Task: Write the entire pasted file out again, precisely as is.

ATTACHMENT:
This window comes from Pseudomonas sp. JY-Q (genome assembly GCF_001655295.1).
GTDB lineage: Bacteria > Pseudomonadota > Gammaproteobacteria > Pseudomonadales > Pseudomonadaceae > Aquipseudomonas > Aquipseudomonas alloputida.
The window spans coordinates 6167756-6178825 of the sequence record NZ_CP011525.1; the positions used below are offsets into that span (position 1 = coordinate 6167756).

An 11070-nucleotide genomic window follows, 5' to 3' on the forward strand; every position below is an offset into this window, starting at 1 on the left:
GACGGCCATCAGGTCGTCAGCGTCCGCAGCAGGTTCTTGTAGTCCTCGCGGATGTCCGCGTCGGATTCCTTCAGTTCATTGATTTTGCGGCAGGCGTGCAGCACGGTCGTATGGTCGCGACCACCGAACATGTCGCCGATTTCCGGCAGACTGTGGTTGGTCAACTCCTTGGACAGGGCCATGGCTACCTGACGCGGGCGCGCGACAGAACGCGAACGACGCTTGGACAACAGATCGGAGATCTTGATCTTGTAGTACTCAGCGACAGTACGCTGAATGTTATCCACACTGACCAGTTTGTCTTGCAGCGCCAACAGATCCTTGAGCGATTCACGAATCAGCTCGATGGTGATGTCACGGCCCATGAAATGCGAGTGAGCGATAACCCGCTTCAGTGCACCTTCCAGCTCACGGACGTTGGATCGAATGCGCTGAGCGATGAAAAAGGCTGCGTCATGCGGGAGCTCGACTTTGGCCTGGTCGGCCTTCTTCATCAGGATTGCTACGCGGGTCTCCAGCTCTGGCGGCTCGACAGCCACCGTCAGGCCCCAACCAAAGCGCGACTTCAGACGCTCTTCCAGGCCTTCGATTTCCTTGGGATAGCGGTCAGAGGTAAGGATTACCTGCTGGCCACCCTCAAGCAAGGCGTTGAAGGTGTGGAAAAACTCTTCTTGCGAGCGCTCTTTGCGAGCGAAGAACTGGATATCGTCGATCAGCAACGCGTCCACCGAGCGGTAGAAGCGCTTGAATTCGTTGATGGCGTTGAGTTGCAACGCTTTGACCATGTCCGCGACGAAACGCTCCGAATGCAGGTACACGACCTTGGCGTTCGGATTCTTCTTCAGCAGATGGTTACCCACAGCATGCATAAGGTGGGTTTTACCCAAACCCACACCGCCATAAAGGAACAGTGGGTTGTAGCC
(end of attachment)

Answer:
This window comes from Pseudomonas sp. JY-Q (genome assembly GCF_001655295.1).
GTDB lineage: Bacteria > Pseudomonadota > Gammaproteobacteria > Pseudomonadales > Pseudomonadaceae > Aquipseudomonas > Aquipseudomonas alloputida.
The window spans coordinates 6167756-6178825 of the sequence record NZ_CP011525.1; the positions used below are offsets into that span (position 1 = coordinate 6167756).

An 11070-nucleotide genomic window follows, 5' to 3' on the forward strand; every position below is an offset into this window, starting at 1 on the left:
GACGGCCATCAGGTCGTCAGCGTCCGCAGCAGGTTCTTGTAGTCCTCGCGGATGTCCGCGTCGGATTCCTTCAGTTCATTGATTTTGCGGCAGGCGTGCAGCACGGTCGTATGGTCGCGACCACCGAACATGTCGCCGATTTCCGGCAGACTGTGGTTGGTCAACTCCTTGGACAGGGCCATGGCTACCTGACGCGGGCGCGCGACAGAACGCGAACGACGCTTGGACAACAGATCGGAGATCTTGATCTTGTAGTACTCAGCGACAGTACGCTGAATGTTATCCACACTGACCAGTTTGTCTTGCAGCGCCAACAGATCCTTGAGCGATTCACGAATCAGCTCGATGGTGATGTCACGGCCCATGAAATGCGAGTGAGCGATAACCCGCTTCAGTGCACCTTCCAGCTCACGGACGTTGGATCGAATGCGCTGAGCGATGAAAAAGGCTGCGTCATGCGGGAGCTCGACTTTGGCCTGGTCGGCCTTCTTCATCAGGATTGCTACGCGGGTCTCCAGCTCTGGCGGCTCGACAGCCACCGTCAGGCCCCAACCAAAGCGCGACTTCAGACGCTCTTCCAGGCCTTCGATTTCCTTGGGATAGCGGTCAGAGGTAAGGATTACCTGCTGGCCACCCTCAAGCAAGGCGTTGAAGGTGTGGAAAAACTCTTCTTGCGAGCGCTCTTTGCGAGCGAAGAACTGGATATCGTCGATCAGCAACGCGTCCACCGAGCGGTAGAAGCGCTTGAATTCGTTGATGGCGTTGAGTTGCAACGCTTTGACCATGTCCGCGACGAAACGCTCCGAATGCAGGTACACGACCTTGGCGTTCGGATTCTTCTTCAGCAGATGGTTACCCACAGCATGCATAAGGTGGGTTTTACCCAAACCCACACCGCCATAAAGGAACAGTGGGTTGTAGCC